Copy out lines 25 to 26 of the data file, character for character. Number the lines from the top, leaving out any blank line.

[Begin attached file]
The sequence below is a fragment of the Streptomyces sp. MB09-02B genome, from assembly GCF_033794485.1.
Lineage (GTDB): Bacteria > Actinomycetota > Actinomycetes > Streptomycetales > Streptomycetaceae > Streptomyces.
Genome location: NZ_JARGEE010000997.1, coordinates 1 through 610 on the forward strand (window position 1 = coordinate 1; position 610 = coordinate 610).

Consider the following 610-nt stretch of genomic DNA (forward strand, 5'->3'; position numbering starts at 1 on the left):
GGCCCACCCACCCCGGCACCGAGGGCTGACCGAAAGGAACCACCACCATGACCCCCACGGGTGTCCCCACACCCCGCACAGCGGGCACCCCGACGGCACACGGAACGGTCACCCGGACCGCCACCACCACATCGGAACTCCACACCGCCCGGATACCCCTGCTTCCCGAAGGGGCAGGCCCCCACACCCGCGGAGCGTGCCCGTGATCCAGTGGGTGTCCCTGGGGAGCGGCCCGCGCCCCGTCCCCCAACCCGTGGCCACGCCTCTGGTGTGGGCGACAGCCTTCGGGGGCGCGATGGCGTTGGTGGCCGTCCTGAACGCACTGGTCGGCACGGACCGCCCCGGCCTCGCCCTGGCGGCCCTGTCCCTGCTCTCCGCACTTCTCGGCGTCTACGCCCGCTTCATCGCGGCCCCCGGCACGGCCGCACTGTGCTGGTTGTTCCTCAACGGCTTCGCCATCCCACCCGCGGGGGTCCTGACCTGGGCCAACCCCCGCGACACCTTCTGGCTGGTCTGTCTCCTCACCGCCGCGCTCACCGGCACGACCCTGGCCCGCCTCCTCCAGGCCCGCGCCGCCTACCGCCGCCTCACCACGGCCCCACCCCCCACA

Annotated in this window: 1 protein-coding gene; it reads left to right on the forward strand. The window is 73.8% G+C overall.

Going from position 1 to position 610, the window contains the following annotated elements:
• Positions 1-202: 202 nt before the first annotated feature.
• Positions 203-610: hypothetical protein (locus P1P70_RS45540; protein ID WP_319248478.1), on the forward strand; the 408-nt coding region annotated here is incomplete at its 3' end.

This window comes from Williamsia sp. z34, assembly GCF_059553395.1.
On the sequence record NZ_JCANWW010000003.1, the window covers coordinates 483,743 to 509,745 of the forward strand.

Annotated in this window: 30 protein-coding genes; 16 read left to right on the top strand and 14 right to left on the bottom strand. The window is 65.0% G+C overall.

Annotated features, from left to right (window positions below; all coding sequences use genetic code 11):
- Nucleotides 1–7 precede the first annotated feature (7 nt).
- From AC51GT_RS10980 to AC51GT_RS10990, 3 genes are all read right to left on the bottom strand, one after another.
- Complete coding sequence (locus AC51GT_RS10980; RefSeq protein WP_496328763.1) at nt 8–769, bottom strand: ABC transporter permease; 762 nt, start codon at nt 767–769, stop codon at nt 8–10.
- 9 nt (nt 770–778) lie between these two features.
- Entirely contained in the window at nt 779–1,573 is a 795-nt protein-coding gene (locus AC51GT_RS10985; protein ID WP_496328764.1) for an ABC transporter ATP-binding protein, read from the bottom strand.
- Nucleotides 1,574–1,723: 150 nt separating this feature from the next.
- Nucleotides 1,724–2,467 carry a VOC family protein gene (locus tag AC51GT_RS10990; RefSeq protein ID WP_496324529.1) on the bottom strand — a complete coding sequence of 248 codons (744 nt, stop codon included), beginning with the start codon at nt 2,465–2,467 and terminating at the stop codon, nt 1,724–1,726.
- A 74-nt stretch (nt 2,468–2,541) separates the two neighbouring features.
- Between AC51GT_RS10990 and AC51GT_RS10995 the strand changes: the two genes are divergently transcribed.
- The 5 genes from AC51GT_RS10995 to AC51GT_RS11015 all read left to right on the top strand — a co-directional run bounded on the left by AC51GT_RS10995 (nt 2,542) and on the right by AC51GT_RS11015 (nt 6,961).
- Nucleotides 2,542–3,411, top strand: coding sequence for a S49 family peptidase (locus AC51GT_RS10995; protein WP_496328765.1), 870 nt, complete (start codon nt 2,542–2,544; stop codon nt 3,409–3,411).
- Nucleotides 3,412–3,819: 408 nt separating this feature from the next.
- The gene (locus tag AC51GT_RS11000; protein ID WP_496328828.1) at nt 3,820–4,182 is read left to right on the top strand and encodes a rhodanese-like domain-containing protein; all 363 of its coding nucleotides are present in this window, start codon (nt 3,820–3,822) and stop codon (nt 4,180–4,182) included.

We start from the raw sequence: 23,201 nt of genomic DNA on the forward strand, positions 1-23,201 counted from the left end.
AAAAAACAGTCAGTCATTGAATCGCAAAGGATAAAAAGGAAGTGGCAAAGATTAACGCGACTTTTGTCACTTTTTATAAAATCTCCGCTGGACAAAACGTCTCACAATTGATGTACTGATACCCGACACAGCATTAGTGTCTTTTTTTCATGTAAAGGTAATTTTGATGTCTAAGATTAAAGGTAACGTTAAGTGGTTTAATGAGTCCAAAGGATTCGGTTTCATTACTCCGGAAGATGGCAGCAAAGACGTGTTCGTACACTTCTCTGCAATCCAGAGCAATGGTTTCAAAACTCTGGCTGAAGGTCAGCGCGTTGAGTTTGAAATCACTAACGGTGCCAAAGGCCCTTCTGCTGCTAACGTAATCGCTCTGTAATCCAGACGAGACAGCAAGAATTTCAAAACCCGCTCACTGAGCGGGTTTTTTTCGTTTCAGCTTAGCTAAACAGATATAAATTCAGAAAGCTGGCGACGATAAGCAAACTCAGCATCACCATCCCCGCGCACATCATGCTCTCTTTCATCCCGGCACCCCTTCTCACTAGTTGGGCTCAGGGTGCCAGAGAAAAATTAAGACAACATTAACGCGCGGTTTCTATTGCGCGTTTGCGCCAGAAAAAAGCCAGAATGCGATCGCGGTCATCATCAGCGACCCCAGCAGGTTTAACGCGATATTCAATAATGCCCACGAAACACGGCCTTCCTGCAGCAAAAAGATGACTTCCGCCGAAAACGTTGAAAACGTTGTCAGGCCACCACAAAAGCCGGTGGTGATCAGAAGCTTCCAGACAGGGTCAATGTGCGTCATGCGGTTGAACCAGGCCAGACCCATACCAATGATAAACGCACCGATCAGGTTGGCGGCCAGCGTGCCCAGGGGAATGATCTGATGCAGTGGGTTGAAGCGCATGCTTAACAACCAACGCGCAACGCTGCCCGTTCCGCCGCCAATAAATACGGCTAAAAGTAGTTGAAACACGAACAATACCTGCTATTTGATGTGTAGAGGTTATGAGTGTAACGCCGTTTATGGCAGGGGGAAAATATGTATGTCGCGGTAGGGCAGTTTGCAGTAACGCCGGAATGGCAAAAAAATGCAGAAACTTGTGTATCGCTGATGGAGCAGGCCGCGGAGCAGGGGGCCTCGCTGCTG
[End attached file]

- Nucleotides 3,412–3,819: 408 nt separating this feature from the next.
- The gene (locus tag AC51GT_RS11000; protein ID WP_496328828.1) at nt 3,820–4,182 is read left to right on the top strand and encodes a rhodanese-like domain-containing protein; all 363 of its coding nucleotides are present in this window, start codon (nt 3,820–3,822) and stop codon (nt 4,180–4,182) included.